The truth for most employers is that the Affordable Care Act’s feared excise tax is coming in 2018. In the public sector, major employers such as the City of Boston are utilizing vendor and plan management strategies, with the help of union negotiations, to control their health plan costs.

Last spring, The Segal Company disclosed to the city’s more than 40 unions that two health plans already exceed the excise tax threshold for active employees. When applying a 6.5% trend increase to the other plans, all plans were in “danger of hitting the tax in 2018,” explained Kathleen Green, Boston’s director of health benefits and insurance, speaking at the International Foundation of Employee Benefit Plans’ 60th Annual Employee Benefits Conference.

Across the country, this danger is a reality for most employers. Aon Hewitt said in a recent study that 40% of U.S. employers expect to hit the excise tax when it becomes active. And 14% of companies predict that it will have an immediate impact on their current health plan lineup, Aon Hewitt noted in its new pulse survey.  

See also: 5 ACA issues employers should be following

Through six non-Medicare health plans, the City of Boston covers over 15,000 active employees, 3,000 of which are in public safety, as well as 4,000 non-Medicare retirees. Green disclosed that Boston was currently “finalizing negotiations” on a new health plan structure with its unions. With a new request for proposal for its non-Medicare plans going out in October, and a planned RFP in 2017 to carve out its prescription drug coverage, she said the city is doing its part to deal with the uncertainty around the ACA.

“There’s still a lot unknowns for the excise tax, and as further guidance is finalized we’ll be able to prepare better for that,” Green confessed to conference attendees. “But, we feel that at this time, the City of Boston is doing its due diligence to try to protect ourselves from hitting that.”

The agreement is set to run from 2015 through 2020 and will likely lead to a consolidated non-Medicare structure that includes three health plans. Green added that Boston plans to bump up co-pays as well as incorporate a “slight increase” to the employer share of the premium for its health plans.

But according to Kathryn L. Bakich, Segal’s national health compliance practice leader, this cost sharing does little to limit the burden for employers and employees.

“If you’re trying to change the employer/employee contribution mix, that is not going to affect your excise tax liability,” Bakich said at the conference. That’s “because you’re looking at the value of the plan – not who pays the premiums.”

See also: Lafarge U.S. launches voluntary benefits strategy to delay ACA excise tax

Still up for debate are the possible reasons why the excise tax was embedded into the ACA in the first place. Bakich noted that it could possibly raise income, address the employer-sponsored tax exclusion or even encourage people to use lower-cost insurance products. It may also promote health care consumerism and produce behavioral changes in the population, she said.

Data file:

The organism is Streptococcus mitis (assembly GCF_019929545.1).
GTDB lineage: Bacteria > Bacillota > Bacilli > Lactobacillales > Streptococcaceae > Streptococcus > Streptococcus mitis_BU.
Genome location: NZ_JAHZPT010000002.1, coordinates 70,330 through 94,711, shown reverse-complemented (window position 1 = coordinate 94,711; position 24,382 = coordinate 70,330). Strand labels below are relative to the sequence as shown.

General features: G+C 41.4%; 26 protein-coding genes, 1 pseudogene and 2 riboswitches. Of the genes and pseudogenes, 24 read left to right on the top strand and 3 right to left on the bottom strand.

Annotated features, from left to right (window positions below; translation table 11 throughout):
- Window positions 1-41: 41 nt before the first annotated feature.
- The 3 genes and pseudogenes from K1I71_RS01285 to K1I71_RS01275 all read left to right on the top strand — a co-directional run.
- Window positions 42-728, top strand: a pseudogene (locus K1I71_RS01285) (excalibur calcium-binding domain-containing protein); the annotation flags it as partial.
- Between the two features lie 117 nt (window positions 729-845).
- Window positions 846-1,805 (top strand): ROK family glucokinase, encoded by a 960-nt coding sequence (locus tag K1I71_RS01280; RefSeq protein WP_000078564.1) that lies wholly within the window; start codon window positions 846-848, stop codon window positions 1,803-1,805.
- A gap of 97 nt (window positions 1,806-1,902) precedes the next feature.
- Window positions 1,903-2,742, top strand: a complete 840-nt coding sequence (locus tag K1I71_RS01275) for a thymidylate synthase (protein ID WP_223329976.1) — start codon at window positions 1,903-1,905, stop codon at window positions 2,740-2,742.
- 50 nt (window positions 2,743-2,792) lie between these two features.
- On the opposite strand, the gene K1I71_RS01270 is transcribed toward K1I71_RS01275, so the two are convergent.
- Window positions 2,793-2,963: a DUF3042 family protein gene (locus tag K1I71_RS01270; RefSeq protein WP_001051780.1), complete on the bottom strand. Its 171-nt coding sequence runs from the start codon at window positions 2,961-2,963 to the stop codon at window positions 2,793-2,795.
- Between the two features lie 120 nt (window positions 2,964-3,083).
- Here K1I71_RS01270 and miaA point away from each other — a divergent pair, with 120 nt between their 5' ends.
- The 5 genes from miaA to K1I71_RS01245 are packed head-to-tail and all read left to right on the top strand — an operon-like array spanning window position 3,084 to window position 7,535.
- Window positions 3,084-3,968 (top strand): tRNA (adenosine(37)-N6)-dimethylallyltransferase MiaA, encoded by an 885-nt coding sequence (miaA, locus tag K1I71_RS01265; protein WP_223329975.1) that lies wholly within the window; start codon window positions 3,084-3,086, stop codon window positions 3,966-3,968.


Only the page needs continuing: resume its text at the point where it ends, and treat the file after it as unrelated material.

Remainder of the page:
Meanwhile, one thing is certain. Effective in 2018, the excise tax is a 40% tax on employers that provide high-cost health benefits to their employees. Thresholds are $10,200 for individual coverage and $27,500 for family coverage. In terms of who forks out dollars for the tax, Bakich said that insurers will likely pay for insured plans, which will undoubtedly be passed onto employers and employees. Also, for self-funded plans, plan administrators are liable for the tax.

But from the union perspective, “any burden will be borne by the employees and members of the collective bargaining agreement,” said John E. Slatery, director of the benefits department at the International Brotherhood of Teamsters in Washington, D.C. For the strongest union in North America, the excise tax issue is front and center, where IBT negotiates benefits and wages for its more than 1.4 million members.

Slatery recommended that all employers and employee groups should be focusing on similar strategies such as the City of Boston. He noted that there should be ways to reduce costs, noting that vendor management is a possible avenue to attain affordable pricing and fair contracts.

“The Cadillac tax is making us looking at all these different types of things to try to manage it,” Slatery said. “And so, in the end it is going to help us try to bend the cost curve a little bit more; unfortunately, in the short term, cost [will shift] onto employees.”

Despite noting that politics can “affect employee benefit plans quite dramatically,” Slatery said any possible changes during the mid-term elections will not impact the law because it’s unlikely the ACA will get repealed. Meanwhile, he’s optimistic over the ACA and its future impact on the employee health care industry.  

“I think in the long term the law’s going to work,” Slatery explained to IFEBP conference attendees. “People are actually going to like it. Fewer people will be uninsured; those people are going to vote, and those people are going to vote with their pocket books.” Even so, he added, “insurance companies will like the law, they will make money, and I think in the end it’s going to be a long-lasting law that will hopefully be tweaked for the better going forward.”

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